I have spent a lot of time reading about new findings about Neanderthals over the past year.
Recently, I wrote about the coincidence of two studies published in July: one demonstrating genetic overlap between modern humans and Neanderthals (resulting from sexual relationships), the other proposing that Neanderthals were pushed out of their territory by an invasion of modern humans ten times the size of Neanderthal populations. Together, these seem to me to suggest a historical situation of tragedy.
I am not the only anthropologist noticing the media fascination with Neanderthal-human relations: Jason Antrosio, at Living Anthropologically, has two long and thoughtful posts, one about how burgeoning new research results are being absorbed into the existing picture without considering how we think about species and hybridity, another about how Neanderthal and modern human genetic overlaps have been represented in textbooks.
As Antrosio notes, before the recent surge in evidence showing significant genetic evidence of Neanderthal-modern human sexual relations, anthropologists were tempted to project interpretations of Neanderthal features far removed from sex as evidence that Neanderthals and modern humans would not have been attracted to each other. He quotes a 2007 publication saying
In particular, the very broad and short waist would have imparted a “stiffness” to Neanderthal movement that would have made them cut a very distinctive figure on the landscape. The consequent distinctive behavioral signal further reduces the probability that the two kinds of hominid would have shared any elements of a specific mate recognition system, and that any biologically significant level of gene exchange ever occurred between them.
Now, this scholarly paragraph led me to realize something that has been simmering under the surface in all the reading I have been doing. I have commented before on the media representation of presumed sexual conduct inferred for Neanderthals.
The coverage of studies that show some overlap between modern humans and the reconstructed Neanderthal genome consistently betrays a fascination with what the media sees as the unlikely, but now certain, sexual relationships these findings imply.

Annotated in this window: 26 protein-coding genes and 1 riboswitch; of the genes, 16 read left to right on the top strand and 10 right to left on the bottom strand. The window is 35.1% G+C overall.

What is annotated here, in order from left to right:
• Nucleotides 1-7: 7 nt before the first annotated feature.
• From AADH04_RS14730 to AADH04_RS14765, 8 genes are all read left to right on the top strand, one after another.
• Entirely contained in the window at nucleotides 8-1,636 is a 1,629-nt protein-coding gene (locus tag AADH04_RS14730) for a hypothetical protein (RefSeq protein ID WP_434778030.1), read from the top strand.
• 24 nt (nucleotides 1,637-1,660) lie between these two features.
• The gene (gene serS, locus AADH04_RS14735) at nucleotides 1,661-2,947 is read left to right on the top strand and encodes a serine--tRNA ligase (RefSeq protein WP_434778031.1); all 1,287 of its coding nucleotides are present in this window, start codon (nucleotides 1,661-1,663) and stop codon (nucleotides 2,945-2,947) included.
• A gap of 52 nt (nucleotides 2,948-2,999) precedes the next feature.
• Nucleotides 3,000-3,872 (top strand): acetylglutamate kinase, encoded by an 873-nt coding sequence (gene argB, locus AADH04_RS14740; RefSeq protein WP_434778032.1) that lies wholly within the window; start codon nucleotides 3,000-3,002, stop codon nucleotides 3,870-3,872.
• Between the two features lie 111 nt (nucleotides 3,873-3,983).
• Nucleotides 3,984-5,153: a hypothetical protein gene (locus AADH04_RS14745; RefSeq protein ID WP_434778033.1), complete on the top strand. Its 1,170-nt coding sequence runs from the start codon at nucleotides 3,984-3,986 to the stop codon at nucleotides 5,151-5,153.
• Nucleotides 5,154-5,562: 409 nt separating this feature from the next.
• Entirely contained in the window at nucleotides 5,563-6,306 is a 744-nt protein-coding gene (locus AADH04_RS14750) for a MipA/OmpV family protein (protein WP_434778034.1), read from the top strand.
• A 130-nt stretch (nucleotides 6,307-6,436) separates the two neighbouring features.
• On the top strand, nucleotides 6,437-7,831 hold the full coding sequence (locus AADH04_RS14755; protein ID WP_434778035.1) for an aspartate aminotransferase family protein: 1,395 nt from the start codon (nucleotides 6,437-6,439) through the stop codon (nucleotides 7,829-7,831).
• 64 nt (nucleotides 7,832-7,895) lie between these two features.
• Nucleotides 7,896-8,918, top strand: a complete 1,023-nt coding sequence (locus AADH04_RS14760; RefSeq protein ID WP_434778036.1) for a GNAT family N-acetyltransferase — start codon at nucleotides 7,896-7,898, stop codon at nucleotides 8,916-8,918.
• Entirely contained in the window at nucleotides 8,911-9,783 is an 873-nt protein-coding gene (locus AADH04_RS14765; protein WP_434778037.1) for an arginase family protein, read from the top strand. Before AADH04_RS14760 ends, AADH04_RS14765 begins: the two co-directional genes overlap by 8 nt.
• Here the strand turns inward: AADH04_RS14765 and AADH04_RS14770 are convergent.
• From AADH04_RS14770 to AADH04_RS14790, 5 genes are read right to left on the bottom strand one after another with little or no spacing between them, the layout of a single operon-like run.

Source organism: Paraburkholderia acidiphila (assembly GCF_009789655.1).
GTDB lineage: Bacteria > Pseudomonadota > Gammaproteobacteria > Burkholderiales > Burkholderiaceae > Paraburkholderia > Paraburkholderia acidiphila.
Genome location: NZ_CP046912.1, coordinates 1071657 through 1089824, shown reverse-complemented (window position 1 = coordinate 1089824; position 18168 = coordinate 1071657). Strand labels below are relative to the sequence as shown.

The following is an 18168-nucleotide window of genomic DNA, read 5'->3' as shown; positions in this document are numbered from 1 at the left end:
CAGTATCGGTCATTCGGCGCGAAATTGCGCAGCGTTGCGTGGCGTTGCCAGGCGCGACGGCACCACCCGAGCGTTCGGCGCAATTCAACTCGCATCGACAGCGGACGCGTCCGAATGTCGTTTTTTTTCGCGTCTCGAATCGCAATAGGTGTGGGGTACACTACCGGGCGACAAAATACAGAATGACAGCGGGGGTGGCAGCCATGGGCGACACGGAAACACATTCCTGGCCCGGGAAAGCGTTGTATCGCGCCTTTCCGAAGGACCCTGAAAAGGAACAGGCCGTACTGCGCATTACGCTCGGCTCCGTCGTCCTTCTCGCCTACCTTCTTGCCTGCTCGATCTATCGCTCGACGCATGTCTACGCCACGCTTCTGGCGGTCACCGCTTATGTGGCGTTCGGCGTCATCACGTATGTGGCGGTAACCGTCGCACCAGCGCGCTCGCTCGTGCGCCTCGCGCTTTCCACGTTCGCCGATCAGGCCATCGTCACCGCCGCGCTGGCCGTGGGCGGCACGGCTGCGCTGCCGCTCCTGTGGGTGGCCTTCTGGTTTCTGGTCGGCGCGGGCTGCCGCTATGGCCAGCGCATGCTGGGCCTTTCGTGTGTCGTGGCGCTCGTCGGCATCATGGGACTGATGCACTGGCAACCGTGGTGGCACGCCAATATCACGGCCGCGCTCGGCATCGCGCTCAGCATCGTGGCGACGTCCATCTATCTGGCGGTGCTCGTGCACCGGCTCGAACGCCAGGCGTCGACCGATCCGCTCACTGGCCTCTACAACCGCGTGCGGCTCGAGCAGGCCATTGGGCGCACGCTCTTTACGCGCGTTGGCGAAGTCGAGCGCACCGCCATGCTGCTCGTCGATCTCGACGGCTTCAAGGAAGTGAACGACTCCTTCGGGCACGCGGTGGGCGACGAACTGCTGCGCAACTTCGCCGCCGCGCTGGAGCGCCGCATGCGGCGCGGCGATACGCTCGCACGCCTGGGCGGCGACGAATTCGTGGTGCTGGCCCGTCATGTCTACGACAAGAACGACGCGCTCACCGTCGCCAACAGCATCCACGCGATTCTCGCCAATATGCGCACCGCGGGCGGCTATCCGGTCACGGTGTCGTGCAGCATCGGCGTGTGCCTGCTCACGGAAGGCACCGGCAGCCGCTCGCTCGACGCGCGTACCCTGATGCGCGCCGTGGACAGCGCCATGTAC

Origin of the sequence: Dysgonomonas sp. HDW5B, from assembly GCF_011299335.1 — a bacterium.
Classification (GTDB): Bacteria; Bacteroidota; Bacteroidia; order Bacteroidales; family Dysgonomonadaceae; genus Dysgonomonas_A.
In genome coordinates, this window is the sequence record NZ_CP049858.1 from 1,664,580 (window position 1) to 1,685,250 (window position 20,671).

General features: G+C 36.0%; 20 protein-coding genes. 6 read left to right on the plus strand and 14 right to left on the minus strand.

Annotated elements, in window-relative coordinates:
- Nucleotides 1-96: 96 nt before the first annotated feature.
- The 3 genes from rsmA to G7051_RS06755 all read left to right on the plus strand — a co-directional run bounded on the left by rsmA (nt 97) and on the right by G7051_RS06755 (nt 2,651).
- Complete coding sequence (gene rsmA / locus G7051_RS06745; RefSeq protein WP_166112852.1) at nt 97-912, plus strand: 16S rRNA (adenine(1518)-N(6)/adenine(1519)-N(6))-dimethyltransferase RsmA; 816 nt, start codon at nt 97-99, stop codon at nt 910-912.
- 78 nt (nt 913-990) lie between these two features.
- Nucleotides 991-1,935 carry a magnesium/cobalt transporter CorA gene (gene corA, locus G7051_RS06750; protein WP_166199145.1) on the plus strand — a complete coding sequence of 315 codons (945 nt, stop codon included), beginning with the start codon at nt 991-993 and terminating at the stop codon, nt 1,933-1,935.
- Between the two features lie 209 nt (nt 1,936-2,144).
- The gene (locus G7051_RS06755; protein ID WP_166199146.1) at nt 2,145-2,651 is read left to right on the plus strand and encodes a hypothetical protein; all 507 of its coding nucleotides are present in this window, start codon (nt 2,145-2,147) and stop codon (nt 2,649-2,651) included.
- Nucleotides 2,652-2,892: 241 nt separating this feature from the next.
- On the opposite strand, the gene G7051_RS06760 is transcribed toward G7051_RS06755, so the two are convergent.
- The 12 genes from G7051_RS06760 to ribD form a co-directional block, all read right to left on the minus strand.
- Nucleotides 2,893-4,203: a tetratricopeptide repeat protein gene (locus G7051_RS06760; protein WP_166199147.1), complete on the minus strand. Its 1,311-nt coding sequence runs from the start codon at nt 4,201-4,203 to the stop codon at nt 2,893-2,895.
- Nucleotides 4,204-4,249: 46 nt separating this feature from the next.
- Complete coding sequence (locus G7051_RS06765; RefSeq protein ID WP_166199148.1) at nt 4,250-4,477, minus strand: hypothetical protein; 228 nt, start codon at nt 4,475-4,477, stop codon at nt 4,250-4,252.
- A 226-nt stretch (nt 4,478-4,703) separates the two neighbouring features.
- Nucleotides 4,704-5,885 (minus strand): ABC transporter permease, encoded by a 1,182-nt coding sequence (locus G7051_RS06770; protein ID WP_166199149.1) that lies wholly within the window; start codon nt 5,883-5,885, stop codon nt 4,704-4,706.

The media– and, as the quote reproduced above from Living Anthropologically shows, at least some academics– have a hard time imagining that ancestral modern humans would have found Neanderthals attractive. At the same time, they flirt with fantasies about hyper-sexy Neanderthals.
There is a fantasy of cross-species rape lurking here that is not far from Jean Auel’s story of Ayla, described as “blonde, blue-eyed, straight-legged, and vocal–considered bizarre and unattractive by her adoptive Clan”. Ayla is driven out by the Neanderthal Broud, “the brutal and proud youth who is destined to become their next leader sees her differences as a threat to his authority.” Ayla herself, of course, finds true love with others like her: “tall, handsome Jondalar, who brings her a language to speak and an awakening of love and desire”.
Love and desire.
Which, the popular books tell us, cannot exist across species lines, not between the Neanderthals and the modern humans who call them “Flatheads”.
Until we stop imagining Neanderthals as brutish louts with receding skulls and bow legs, incapable of communicating, and early modern humans as tall, blond, blue-eyed, and uniquely gifted in art and speech, we will never move the media narratives away from this imagery. The question is, can we change our own hidden assumptions enough to keep from reinforcing this species-serving dichotomy?